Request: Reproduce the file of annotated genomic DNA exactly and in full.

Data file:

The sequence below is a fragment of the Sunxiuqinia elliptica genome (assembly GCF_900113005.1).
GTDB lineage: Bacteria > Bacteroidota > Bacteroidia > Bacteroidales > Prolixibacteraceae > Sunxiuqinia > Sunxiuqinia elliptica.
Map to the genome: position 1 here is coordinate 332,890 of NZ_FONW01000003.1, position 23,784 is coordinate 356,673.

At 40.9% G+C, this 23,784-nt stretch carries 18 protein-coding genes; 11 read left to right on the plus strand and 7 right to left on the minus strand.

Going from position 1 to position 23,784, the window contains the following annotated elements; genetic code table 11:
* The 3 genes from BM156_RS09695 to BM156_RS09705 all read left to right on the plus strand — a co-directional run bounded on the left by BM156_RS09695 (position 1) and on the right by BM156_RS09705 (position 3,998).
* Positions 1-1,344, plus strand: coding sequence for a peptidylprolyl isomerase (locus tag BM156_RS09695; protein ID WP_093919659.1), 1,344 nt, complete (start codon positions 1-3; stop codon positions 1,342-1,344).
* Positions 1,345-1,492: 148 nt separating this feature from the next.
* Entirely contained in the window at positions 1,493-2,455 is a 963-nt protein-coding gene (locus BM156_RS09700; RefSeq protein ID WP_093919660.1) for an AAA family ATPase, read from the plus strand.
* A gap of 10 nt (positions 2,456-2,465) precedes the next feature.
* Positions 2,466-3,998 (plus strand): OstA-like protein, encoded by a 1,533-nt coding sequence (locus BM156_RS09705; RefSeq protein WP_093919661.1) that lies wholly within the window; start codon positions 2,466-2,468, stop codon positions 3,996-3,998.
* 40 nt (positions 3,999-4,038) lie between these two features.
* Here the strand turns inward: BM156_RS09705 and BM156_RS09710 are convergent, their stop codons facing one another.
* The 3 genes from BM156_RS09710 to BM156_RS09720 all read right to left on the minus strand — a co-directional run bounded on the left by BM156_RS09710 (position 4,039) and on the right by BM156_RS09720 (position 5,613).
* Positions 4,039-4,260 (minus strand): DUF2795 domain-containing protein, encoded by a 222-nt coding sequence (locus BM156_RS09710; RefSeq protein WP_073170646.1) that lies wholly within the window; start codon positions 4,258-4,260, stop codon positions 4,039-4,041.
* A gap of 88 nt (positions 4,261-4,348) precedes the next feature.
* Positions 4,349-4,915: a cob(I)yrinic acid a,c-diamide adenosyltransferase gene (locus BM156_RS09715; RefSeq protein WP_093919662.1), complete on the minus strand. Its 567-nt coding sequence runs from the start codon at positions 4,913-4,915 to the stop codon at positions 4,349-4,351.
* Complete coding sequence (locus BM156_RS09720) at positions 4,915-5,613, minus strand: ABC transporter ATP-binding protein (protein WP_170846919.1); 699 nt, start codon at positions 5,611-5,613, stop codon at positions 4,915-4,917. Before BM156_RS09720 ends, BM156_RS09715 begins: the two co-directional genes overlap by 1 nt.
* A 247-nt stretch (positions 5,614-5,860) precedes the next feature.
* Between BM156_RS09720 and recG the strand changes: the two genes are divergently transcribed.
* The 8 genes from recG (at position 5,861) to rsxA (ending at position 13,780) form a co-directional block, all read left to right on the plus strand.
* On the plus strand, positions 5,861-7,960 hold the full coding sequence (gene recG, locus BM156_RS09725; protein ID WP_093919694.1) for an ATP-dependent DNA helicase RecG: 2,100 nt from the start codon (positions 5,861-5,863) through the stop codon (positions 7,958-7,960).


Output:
The sequence below is a fragment of the Sunxiuqinia elliptica genome (assembly GCF_900113005.1).
GTDB lineage: Bacteria > Bacteroidota > Bacteroidia > Bacteroidales > Prolixibacteraceae > Sunxiuqinia > Sunxiuqinia elliptica.
Map to the genome: position 1 here is coordinate 332,890 of NZ_FONW01000003.1, position 23,784 is coordinate 356,673.

At 40.9% G+C, this 23,784-nt stretch carries 18 protein-coding genes; 11 read left to right on the plus strand and 7 right to left on the minus strand.

Going from position 1 to position 23,784, the window contains the following annotated elements; genetic code table 11:
* The 3 genes from BM156_RS09695 to BM156_RS09705 all read left to right on the plus strand — a co-directional run bounded on the left by BM156_RS09695 (position 1) and on the right by BM156_RS09705 (position 3,998).
* Positions 1-1,344, plus strand: coding sequence for a peptidylprolyl isomerase (locus tag BM156_RS09695; protein ID WP_093919659.1), 1,344 nt, complete (start codon positions 1-3; stop codon positions 1,342-1,344).
* Positions 1,345-1,492: 148 nt separating this feature from the next.
* Entirely contained in the window at positions 1,493-2,455 is a 963-nt protein-coding gene (locus BM156_RS09700; RefSeq protein ID WP_093919660.1) for an AAA family ATPase, read from the plus strand.
* A gap of 10 nt (positions 2,456-2,465) precedes the next feature.
* Positions 2,466-3,998 (plus strand): OstA-like protein, encoded by a 1,533-nt coding sequence (locus BM156_RS09705; RefSeq protein WP_093919661.1) that lies wholly within the window; start codon positions 2,466-2,468, stop codon positions 3,996-3,998.
* 40 nt (positions 3,999-4,038) lie between these two features.
* Here the strand turns inward: BM156_RS09705 and BM156_RS09710 are convergent, their stop codons facing one another.
* The 3 genes from BM156_RS09710 to BM156_RS09720 all read right to left on the minus strand — a co-directional run bounded on the left by BM156_RS09710 (position 4,039) and on the right by BM156_RS09720 (position 5,613).
* Positions 4,039-4,260 (minus strand): DUF2795 domain-containing protein, encoded by a 222-nt coding sequence (locus BM156_RS09710; RefSeq protein WP_073170646.1) that lies wholly within the window; start codon positions 4,258-4,260, stop codon positions 4,039-4,041.
* A gap of 88 nt (positions 4,261-4,348) precedes the next feature.
* Positions 4,349-4,915: a cob(I)yrinic acid a,c-diamide adenosyltransferase gene (locus BM156_RS09715; RefSeq protein WP_093919662.1), complete on the minus strand. Its 567-nt coding sequence runs from the start codon at positions 4,913-4,915 to the stop codon at positions 4,349-4,351.
* Complete coding sequence (locus BM156_RS09720) at positions 4,915-5,613, minus strand: ABC transporter ATP-binding protein (protein WP_170846919.1); 699 nt, start codon at positions 5,611-5,613, stop codon at positions 4,915-4,917. Before BM156_RS09720 ends, BM156_RS09715 begins: the two co-directional genes overlap by 1 nt.
* A 247-nt stretch (positions 5,614-5,860) precedes the next feature.
* Between BM156_RS09720 and recG the strand changes: the two genes are divergently transcribed.
* The 8 genes from recG (at position 5,861) to rsxA (ending at position 13,780) form a co-directional block, all read left to right on the plus strand.
* On the plus strand, positions 5,861-7,960 hold the full coding sequence (gene recG, locus BM156_RS09725; protein ID WP_093919694.1) for an ATP-dependent DNA helicase RecG: 2,100 nt from the start codon (positions 5,861-5,863) through the stop codon (positions 7,958-7,960).